How Inequality Shapes Our Lives (Part 1)
Those of us who regard socioeconomic inequality as a serious problem are often accused of “envy,” as though such concerns were simply a matter of begrudging someone else’s having more cookies than we do.
I think this reaction misses the point in a number of ways; let me say just a bit about just one of those ways:
Suppose you forget to pay your power bill (or your phone bill, or your cable tv bill, or your internet access bill, or your credit card bill, or whatever). What happens? Your provider disconnects you, and you’ll probably have to pay an extra fee to get service reestablished. You also get a frowny face on your credit report.
On the other hand, suppose that, for whatever reason (internet glitches, downed power lines after a storm, or who knows), you suffer a temporary interruption of service from your provider. Do they offer to reimburse you? Hell no. And there’s no easy way for you to put a frowny face on their credit report.
Now, if you rent your home, take a look at your lease. Did you write it? Of course not. Did you and your landlord write it together? Again, of course not. It was written by your landlord (or by your landlord’s lawyer), and is filled with far more stipulations of your obligations to her than of her obligations to you. It may even contain such ominously sweeping language as “lessee agrees to abide by all such additional instructions and regulations as the lessor may from time to time provide” (which, if taken literally, would be not far shy of a slavery contract). If you’re late in paying your rent, can the landlord assess a punitive fee? You betcha. By contrast, if she’s late in fixing the toilet, can you withhold a portion of the rent? Just try it.
Now think about your relationship with your employer. In theory, you and she are free and equal individuals entering into a contract for mutual benefit. In practice, she most likely orders the hours and minutes of your day in exacting detail. As with the landlord case, the contract is provided by her and is designed to benefit her. She also undertakes to interpret it; and you will find yourself subjected to loads of regulations and directives that you never consented to. And if you try inventing new obligations for her as she does for you, I predict you will be, shall we say, disappointed.
These aren’t merely cases of some people having more stuff than you do. They’re cases in which some people are systematically empowered to dictate the terms on which other people live, work, and trade. And we generally take it for granted. But it’s not obvious that things have to be that way.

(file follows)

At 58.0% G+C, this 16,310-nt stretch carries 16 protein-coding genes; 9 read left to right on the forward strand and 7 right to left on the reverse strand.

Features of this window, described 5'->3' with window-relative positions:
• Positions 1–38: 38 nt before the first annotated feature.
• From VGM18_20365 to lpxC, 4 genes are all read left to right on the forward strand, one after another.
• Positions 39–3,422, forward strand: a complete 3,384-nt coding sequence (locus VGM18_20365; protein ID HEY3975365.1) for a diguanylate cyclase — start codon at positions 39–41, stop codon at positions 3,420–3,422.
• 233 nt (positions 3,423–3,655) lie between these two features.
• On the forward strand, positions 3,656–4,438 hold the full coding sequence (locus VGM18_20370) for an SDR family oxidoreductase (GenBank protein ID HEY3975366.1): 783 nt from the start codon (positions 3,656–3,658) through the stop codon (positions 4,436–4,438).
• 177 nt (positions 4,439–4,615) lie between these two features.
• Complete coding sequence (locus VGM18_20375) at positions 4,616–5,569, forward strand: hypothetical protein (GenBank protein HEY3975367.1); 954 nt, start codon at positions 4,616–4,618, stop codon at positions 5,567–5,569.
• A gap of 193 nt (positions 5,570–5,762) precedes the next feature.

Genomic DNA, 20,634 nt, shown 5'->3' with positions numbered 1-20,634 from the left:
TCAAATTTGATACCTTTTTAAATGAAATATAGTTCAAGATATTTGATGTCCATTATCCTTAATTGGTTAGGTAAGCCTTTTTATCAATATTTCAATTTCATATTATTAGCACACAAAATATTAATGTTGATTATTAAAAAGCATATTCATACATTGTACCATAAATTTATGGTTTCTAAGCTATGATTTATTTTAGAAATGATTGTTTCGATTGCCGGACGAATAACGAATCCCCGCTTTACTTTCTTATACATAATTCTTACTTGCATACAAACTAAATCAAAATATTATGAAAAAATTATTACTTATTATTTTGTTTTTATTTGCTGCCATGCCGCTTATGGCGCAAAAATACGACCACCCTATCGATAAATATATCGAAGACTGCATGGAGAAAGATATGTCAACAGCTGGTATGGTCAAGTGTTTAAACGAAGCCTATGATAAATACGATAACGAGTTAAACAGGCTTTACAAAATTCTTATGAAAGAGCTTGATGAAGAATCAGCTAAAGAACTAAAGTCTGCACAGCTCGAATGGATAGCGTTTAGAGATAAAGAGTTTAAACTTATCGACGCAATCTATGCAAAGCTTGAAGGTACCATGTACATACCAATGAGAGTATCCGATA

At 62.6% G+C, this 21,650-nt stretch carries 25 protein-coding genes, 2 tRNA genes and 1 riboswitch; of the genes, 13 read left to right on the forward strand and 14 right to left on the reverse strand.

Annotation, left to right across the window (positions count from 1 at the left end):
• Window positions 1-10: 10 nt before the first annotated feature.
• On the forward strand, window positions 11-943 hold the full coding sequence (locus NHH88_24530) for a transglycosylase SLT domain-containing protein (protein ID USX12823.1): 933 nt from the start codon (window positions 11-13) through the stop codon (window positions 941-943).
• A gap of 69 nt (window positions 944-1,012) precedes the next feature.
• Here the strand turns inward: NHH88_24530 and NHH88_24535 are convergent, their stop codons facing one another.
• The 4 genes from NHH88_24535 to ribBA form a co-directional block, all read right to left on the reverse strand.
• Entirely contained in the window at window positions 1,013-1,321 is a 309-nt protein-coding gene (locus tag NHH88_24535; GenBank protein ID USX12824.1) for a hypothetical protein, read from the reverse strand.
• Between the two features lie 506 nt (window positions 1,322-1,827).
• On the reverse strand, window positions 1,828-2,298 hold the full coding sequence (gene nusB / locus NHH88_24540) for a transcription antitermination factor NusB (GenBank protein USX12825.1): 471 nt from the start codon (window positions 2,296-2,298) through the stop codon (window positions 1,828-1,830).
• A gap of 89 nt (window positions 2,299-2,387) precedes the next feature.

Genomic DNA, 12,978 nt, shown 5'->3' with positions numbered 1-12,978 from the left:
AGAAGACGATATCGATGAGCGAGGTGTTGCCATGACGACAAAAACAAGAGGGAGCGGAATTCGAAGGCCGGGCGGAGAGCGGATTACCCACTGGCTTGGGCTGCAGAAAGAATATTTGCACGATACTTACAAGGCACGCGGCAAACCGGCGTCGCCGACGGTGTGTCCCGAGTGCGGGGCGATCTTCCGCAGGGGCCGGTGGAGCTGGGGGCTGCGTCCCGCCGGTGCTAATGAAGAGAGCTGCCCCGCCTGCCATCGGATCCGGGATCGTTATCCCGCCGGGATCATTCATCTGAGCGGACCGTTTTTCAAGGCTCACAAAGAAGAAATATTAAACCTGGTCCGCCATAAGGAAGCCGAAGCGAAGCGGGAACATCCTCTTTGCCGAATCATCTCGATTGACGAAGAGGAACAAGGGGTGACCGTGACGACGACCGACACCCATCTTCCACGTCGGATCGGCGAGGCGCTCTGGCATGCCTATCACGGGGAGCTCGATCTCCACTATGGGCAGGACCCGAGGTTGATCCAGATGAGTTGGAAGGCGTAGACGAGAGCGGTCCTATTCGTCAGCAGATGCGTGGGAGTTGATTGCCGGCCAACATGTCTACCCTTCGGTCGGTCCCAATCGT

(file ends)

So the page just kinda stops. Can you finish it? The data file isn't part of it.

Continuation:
When it comes to diagnosis and prescription, those of us who worry about socioeconomic inequality go in two different directions. Some identify the free market as the cause of such inequality, and government regulation as the cure; for others, it’s precisely the other way around. I’m obviously with the latter group; all the phenomena I mentioned are made possible by systematic restrictions on competition. Libertarians need to spend more time focusing on liberty as the solution to these pervasive asymmetries of power, rather than giving the impression that they find them unproblematic.
How Inequality Shapes Our Lives (Part 2)
My friend Bryan Caplan has a response to my recent post about inequality. I’m preparing to leave town for the Alabama Philosophical Society and so probably won’t have a chance to reply in detail until I get back. (This also applies to the comments section of my previous post, which I haven’t had a chance to look at.) But three short points just for now:
a) Bryan’s response focuses on the ways in which free markets would solve the problems I point to if they were really problems. But the whole point of my position is that we don’t have a free market! Left-libertarians have pointed out in detail the ways in which the housing and labour markets, for example, are skewed in ologopolistic and oligopsonistic directions respectively. By ignoring these analyses rather than refuting them, Bryan in effect assumes the problems out of existence; he might just as well say “taxes can’t really be too high, because if they were, consumers would just switch to a rival protection agency with lower fees.”
b) The fact that workers can shirk, that tenants can be delinquent, etc., is beside the point. We already know upfront that each party to a contract can potentially screw over the other. The point is that, giventhat context, the contracts are then skewed to favour one side. That skewing isn’t counterbalanced by the other side’s capacity for delinquency, because each side has that capacity, and one side has the favourable contract in addition.
c) Yes, there are various regulations that purport to help the weaker party to the contract; but left-libertarians have argued in detail that those regulations in practice actually tend to help the stronger party instead. Maybe we’re right about that and maybe we’re wrong, but as far as I know, Bryan hasn’t addressed those arguments, and we can hardly be expected to pretend we haven’t made them.